YELLOW BASS ANOTHER GAME FISH   Leave a comment

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Cruising on Rend Lake last weekend we got into a school of Yellow Bass. Since we were running spider rigs as well as one guy single pole jigging, it was really exciting for a few minutes.  There were fish on as many as three lines at a time.  As quickly as it began the action was over.

This small member of the bass family is a pan fisherman’s dream. It grows to a good size for a pan fish.  It is large enough to fillet, is good eating and a hard fighter.  The yellow bass reproduces readily and you can catch them by the dozens with no danger to the species.

Yellow bass are members of the Percichthyidae family that includes white perch, white bass and striped bass. Other names for yellow bass are barfish, stripe, streak, streaker and brassy bass.  It resembles the white bass with a forked tail and compressed body.

The longitudinal stripes (6) of which there are three above the lateral line and three below it. The lower three are not solid as with white bass.  Other differences from white bass are the lack of teeth on the tongue and the lower jaw does not protrude beyond the upper jaw.  Yellow bass have an olive green back, white belly and sides that are brassy to gold or silver.  When sides are silver they are often mistaken for white bass.

Generally 8 to 11-inches in length, yellow bass are not big in the weight classes. The world record is probably just over 2-pounds.  Anything in the 2-pound class is a giant.  Most weigh less than 12-ounces.  All of ours were less than a pound.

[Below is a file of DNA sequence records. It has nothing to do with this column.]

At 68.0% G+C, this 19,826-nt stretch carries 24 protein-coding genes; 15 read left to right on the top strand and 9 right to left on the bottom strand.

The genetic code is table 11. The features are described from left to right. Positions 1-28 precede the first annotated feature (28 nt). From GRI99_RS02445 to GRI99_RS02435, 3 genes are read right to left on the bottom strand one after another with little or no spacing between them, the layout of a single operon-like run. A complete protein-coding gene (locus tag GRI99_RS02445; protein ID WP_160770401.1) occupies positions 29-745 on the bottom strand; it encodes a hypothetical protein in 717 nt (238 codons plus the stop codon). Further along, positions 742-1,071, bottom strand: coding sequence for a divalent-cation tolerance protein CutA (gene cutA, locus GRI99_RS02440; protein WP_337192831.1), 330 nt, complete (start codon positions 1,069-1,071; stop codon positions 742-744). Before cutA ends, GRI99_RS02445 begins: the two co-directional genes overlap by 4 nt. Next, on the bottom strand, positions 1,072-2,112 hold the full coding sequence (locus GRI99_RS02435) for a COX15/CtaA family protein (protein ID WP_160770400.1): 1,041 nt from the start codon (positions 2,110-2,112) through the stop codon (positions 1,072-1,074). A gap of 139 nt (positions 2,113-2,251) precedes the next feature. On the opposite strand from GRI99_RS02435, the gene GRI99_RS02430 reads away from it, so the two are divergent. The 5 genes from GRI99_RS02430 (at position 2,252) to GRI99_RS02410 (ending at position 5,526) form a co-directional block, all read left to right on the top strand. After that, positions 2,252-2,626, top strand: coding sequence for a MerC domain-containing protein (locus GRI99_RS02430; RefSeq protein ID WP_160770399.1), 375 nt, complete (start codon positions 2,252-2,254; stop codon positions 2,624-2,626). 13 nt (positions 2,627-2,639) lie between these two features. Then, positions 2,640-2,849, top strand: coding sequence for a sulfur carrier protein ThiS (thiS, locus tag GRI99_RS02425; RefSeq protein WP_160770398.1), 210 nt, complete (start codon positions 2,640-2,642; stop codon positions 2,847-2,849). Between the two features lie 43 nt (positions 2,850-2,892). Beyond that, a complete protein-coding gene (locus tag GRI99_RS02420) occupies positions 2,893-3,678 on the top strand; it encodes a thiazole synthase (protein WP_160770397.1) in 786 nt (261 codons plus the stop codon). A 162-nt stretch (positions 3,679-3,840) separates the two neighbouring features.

The life span of this fish is 3 to 5-years. Those that are 2.5 to 5 inches in length are yearlings.  By the third year of their life they have reached a length of 9-inches and change their feeding habits.

Prior to this point they feed on insects and small crustaceans. Later they change to feeding on small fish.  This accounts for their delight in taking our jig and minnow combinations.  Slip bobbers, jigs, twister tails and small spinners are effective in catching yellow bass.  The best live bait seems to be 2-inch minnows.  Other live baits include such things as wigglers, waxworms, spikes and pieces of nightcrawlers.  The jig/minnow combo is the most popular rig.  Small jigs are best.  The most popular are 1/32nd to 1/16th ounce jigs.

Ultralight tackle or long poles seem to be the ticket for getting in tight places popular with yellow bass. Two to 4-pound test line is best.

Yellow bass are usually rather dormant during winter months. In early spring they become more active on through until fall.  As the water temperature reaches 60-degrees the bass begin to spawn and are in the shallows over gravel beds, stony structures or other structure.

They are always hungry and put up a great fight. The best time to fish for yellow bass is early morning and late afternoon.  Adult fish cruise deep during the day and then head for the shallows to feed.  Yellow bass are a meaty fish even if they do not have length.

Do not hesitate to keep and eat these fish. They are prolific and are better eating than white bass.  In fact they taste something like a bluegill.

 

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